More than 500 children are expected to learn karate, soccer and sewing this summer at a Santa Ana community center that has long stood underused in a historic neighborhood.
The nonprofit Delhi Center, built in 2001 on city land, was supposed to serve the Delhi community by providing youth programs. But for years, the center, which cost $5 million to build, has offered programs for the community only sporadically. Last summer the building was often vacant while children played in driveways across the street.
Some local residents remain suspicious because for years they have not known what the purpose of the center is and never went inside.
New programs are "good news, if it's true," said Lalo Morfin, 36, a father of three who lives in the neighborhood. "We've never really understood what that place was for. I think my wife actually thought it was some kind of church. We hope there's something there for us this summer."
New leaders say they want to change the center's aloof image. Other nonprofit groups had been discouraged from using the center, but now Delhi Center officials have invited them to offer summer classes.
"This summer will be a way for us to see how we can work with other organizations and how we can offer programs that the community really wants," said Rigoberto Rodriguez, 37, a native of the Delhi neighborhood who sits on the center's board. "It's a first step toward involving the community and advocating for it."
The Delhi Center was created as a nonprofit organization in 1969, operating out of two Army barracks in the area to help Mexican and Mexican American farmworkers. The center, the largest of its kind in Santa Ana when it was built in 2001, has struggled financially because of its increasing overhead.
It depends on government grants -- which do not pay for building maintenance -- room rental income and private donations.
Rodriguez and others are working to register children for classes offered for the first time at the center.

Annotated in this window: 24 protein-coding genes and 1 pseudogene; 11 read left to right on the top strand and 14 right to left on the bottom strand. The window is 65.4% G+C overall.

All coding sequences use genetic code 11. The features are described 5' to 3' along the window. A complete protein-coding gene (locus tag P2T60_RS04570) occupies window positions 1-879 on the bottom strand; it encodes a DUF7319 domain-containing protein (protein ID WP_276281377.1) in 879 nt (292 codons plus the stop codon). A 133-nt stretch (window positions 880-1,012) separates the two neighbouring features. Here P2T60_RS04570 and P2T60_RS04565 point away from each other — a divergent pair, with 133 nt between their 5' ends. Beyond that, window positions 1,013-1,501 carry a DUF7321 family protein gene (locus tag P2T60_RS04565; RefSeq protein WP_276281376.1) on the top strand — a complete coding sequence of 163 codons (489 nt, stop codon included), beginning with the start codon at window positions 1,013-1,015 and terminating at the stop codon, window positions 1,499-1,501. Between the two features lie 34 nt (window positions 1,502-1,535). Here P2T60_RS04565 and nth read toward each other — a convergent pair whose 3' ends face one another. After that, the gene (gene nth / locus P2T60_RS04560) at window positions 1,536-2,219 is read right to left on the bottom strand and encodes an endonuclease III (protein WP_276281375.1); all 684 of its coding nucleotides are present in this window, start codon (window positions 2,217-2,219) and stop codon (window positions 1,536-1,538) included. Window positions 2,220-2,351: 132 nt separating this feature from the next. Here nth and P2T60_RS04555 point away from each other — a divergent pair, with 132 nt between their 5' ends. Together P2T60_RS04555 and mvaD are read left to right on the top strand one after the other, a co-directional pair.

The offerings include self-esteem classes for elementary school children, karate classes, sewing and outdoor games. The classes will be offered at low cost or will be free of charge.
The new classes come after the center's second executive director quit several months ago and Rodriguez and other board members decided to take day-to-day leadership roles to save money.
The center had operated in Quonset huts before moving into the new building, where liability insurance and maintenance costs grew exponentially.
The center is working on plans to become self-sustaining by instituting fee-based services such as a food cooperative that would give paying members reduced-priced food staples, Rodriguez said.
Despite the center's new ideas and planned programs, Mary Bloom Ramos, president of the city's Empowerment Zone, is not convinced that it can be what city leaders once envisioned.
"It's taken a while, but they are finally getting the drift. They need to be more welcoming to the community. They have new interim leadership that is apparently trying to engage the community," she said. "I want to see sustained activity, and if there is, I'll be pleased. They have a long way to go for me to be impressed."
Others are more optimistic. Eddie Carmona, a community organizer with the Orange County Congregation Community Organization, an umbrella group of churches, had been concerned about the lack of programming at the center.
Now, he says, "I think we can get closer to the original vision than we could before."